Briefings on NATO Crisis Management have become another element of the Dialogue's agenda. These briefings were added because some of our Mediterranean Dialogue partners displayed a strong interest in these issues. We have briefed Dialogue partners on military and civil emergency aspects of crisis management, as well as on NATO's crisis management exercises.

NATO's Mediterranean Dialogue has also promoted scientific cooperation through the NATO Science Programme. In 2000 for instance, 108 Dialogue country scientists participated in NATO-sponsored Advanced Research Workshops, Advanced Study Institutes, Collaborative Research Grants and Science Fellowships.

Finally, there is also a military dimension to the Dialogue. Our Work Programme includes invitations to Dialogue countries to either observe or participate with troops in selected NATO/PfP sea and land exercises, attend seminars and workshops, and visit NATO military bodies. The programme also includes port visits to Dialogue countries by NATO's Standing Naval Forces in the Mediterranean.

NATO's Military Authorities have devised a military concept specifically designed for the Mediterranean Dialogue countries. This concept has three main components: courses at the NATO School in Oberammergau, courses and other academic activities here at the NATO Defense College in Rome, and specific activities to be conducted under the responsibility of Allied Command Europe and Allied Command Atlantic. In 2000, for instance 104 military officers from all Mediterranean partner countries participated in military activities offered in the framework of the Mediterranean Dialogue.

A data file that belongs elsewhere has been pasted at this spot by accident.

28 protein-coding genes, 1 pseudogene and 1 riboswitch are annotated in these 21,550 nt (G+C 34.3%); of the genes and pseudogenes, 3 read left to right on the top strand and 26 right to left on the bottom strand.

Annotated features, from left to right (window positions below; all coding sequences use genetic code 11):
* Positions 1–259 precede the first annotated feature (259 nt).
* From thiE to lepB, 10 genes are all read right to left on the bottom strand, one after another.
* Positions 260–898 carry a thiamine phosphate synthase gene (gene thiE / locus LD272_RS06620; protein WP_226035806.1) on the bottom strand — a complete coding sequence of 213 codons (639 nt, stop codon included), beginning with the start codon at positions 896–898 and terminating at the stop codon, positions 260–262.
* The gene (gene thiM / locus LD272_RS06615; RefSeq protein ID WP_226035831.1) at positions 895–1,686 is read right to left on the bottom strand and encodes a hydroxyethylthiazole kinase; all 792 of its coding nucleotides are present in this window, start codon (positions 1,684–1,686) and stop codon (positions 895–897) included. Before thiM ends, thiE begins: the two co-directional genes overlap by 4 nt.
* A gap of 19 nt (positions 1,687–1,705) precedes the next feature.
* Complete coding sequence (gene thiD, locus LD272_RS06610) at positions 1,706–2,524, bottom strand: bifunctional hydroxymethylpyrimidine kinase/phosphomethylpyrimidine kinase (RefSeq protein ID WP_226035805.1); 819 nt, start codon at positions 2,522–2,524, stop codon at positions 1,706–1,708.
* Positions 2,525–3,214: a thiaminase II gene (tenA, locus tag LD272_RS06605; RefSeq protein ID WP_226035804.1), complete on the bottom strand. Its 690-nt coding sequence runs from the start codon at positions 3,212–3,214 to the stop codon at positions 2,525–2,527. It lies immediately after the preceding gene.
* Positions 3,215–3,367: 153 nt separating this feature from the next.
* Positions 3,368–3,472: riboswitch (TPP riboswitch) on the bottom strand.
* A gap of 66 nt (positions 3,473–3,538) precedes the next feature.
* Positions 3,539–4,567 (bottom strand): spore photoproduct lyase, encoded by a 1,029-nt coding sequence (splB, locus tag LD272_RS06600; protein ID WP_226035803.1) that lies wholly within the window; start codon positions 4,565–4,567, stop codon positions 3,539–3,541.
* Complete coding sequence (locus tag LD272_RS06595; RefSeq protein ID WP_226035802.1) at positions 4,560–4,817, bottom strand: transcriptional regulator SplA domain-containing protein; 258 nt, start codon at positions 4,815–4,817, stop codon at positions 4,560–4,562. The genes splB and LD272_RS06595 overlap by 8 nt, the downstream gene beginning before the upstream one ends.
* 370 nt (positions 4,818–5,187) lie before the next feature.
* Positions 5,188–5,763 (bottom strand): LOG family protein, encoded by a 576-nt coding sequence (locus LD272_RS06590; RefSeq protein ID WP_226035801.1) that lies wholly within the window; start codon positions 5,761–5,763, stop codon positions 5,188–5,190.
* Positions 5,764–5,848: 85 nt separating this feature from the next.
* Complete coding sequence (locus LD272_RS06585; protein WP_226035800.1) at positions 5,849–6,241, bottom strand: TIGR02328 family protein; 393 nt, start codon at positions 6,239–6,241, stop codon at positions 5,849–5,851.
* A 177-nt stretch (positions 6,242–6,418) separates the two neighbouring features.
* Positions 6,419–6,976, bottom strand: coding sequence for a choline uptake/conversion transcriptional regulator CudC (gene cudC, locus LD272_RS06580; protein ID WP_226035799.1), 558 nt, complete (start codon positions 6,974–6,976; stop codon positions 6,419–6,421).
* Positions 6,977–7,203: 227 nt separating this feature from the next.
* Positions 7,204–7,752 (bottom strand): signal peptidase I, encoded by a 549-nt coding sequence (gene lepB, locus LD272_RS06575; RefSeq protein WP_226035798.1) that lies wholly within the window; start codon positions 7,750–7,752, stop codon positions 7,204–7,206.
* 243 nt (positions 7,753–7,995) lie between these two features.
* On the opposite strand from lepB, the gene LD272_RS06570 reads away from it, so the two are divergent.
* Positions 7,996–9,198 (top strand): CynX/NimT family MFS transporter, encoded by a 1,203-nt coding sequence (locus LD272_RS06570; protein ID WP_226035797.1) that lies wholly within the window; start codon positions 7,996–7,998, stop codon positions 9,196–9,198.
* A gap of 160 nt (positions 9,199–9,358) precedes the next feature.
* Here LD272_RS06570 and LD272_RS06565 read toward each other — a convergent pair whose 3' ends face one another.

In this context, it is perhaps worth noting that three of the Mediterranean Dialogue countries -- Egypt, Jordan and Morocco -- have already cooperated militarily with the Alliance in the NATO-led operations in Bosnia-Herzegovina and Kosovo.

It is obvious, then, that the Mediterranean Dialogue has progressed well.

That is why, at the Washington Summit in 1999, NATO Heads of State and Government decided to enhance both the political and practical dimensions of the Dialogue. For example, we have increased the frequency of political discussions between representatives from NATO and Mediterranean Dialogue countries. We are also offering additional opportunities for Ambassadors' meetings in conjunction with ad hoc events, including conferences and seminars on the Mediterranean Dialogue.

An important step in this direction was taken in 2000 when, for the first time, NATO Senior Political Officials visited the seven Mediterranean Dialogue countries and were met by the highest authorities in most of these countries.